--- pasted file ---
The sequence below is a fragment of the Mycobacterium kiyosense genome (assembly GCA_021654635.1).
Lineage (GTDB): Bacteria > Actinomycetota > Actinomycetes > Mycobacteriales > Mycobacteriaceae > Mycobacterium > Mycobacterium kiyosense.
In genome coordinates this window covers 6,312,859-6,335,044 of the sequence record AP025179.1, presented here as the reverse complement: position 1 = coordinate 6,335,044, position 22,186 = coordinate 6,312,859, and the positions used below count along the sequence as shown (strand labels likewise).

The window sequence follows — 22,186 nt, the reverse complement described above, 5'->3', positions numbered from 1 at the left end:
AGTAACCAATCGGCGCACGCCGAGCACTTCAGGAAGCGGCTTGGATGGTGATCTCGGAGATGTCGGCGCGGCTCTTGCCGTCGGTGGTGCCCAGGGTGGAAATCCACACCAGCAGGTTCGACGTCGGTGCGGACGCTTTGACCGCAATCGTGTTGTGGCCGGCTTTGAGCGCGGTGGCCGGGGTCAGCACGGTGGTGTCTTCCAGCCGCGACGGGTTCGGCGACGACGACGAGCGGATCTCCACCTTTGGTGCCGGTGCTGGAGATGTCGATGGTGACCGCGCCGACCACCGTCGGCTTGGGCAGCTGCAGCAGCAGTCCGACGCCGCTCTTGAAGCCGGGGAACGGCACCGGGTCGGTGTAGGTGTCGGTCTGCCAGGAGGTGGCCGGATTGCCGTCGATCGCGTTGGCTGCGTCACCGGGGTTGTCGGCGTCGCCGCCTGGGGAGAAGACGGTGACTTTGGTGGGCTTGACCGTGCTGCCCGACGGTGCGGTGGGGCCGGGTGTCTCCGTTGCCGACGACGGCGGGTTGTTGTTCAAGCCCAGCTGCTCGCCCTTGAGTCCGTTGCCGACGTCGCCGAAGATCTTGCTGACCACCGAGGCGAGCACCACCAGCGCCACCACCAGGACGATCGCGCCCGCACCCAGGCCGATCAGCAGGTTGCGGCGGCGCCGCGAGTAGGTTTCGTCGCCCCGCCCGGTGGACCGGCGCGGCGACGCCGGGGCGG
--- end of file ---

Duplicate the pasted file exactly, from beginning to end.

The sequence below is a fragment of the Mycobacterium kiyosense genome (assembly GCA_021654635.1).
Lineage (GTDB): Bacteria > Actinomycetota > Actinomycetes > Mycobacteriales > Mycobacteriaceae > Mycobacterium > Mycobacterium kiyosense.
In genome coordinates this window covers 6,312,859-6,335,044 of the sequence record AP025179.1, presented here as the reverse complement: position 1 = coordinate 6,335,044, position 22,186 = coordinate 6,312,859, and the positions used below count along the sequence as shown (strand labels likewise).

The window sequence follows — 22,186 nt, the reverse complement described above, 5'->3', positions numbered from 1 at the left end:
AGTAACCAATCGGCGCACGCCGAGCACTTCAGGAAGCGGCTTGGATGGTGATCTCGGAGATGTCGGCGCGGCTCTTGCCGTCGGTGGTGCCCAGGGTGGAAATCCACACCAGCAGGTTCGACGTCGGTGCGGACGCTTTGACCGCAATCGTGTTGTGGCCGGCTTTGAGCGCGGTGGCCGGGGTCAGCACGGTGGTGTCTTCCAGCCGCGACGGGTTCGGCGACGACGACGAGCGGATCTCCACCTTTGGTGCCGGTGCTGGAGATGTCGATGGTGACCGCGCCGACCACCGTCGGCTTGGGCAGCTGCAGCAGCAGTCCGACGCCGCTCTTGAAGCCGGGGAACGGCACCGGGTCGGTGTAGGTGTCGGTCTGCCAGGAGGTGGCCGGATTGCCGTCGATCGCGTTGGCTGCGTCACCGGGGTTGTCGGCGTCGCCGCCTGGGGAGAAGACGGTGACTTTGGTGGGCTTGACCGTGCTGCCCGACGGTGCGGTGGGGCCGGGTGTCTCCGTTGCCGACGACGGCGGGTTGTTGTTCAAGCCCAGCTGCTCGCCCTTGAGTCCGTTGCCGACGTCGCCGAAGATCTTGCTGACCACCGAGGCGAGCACCACCAGCGCCACCACCAGGACGATCGCGCCCGCACCCAGGCCGATCAGCAGGTTGCGGCGGCGCCGCGAGTAGGTTTCGTCGCCCCGCCCGGTGGACCGGCGCGGCGACGCCGGGGCGG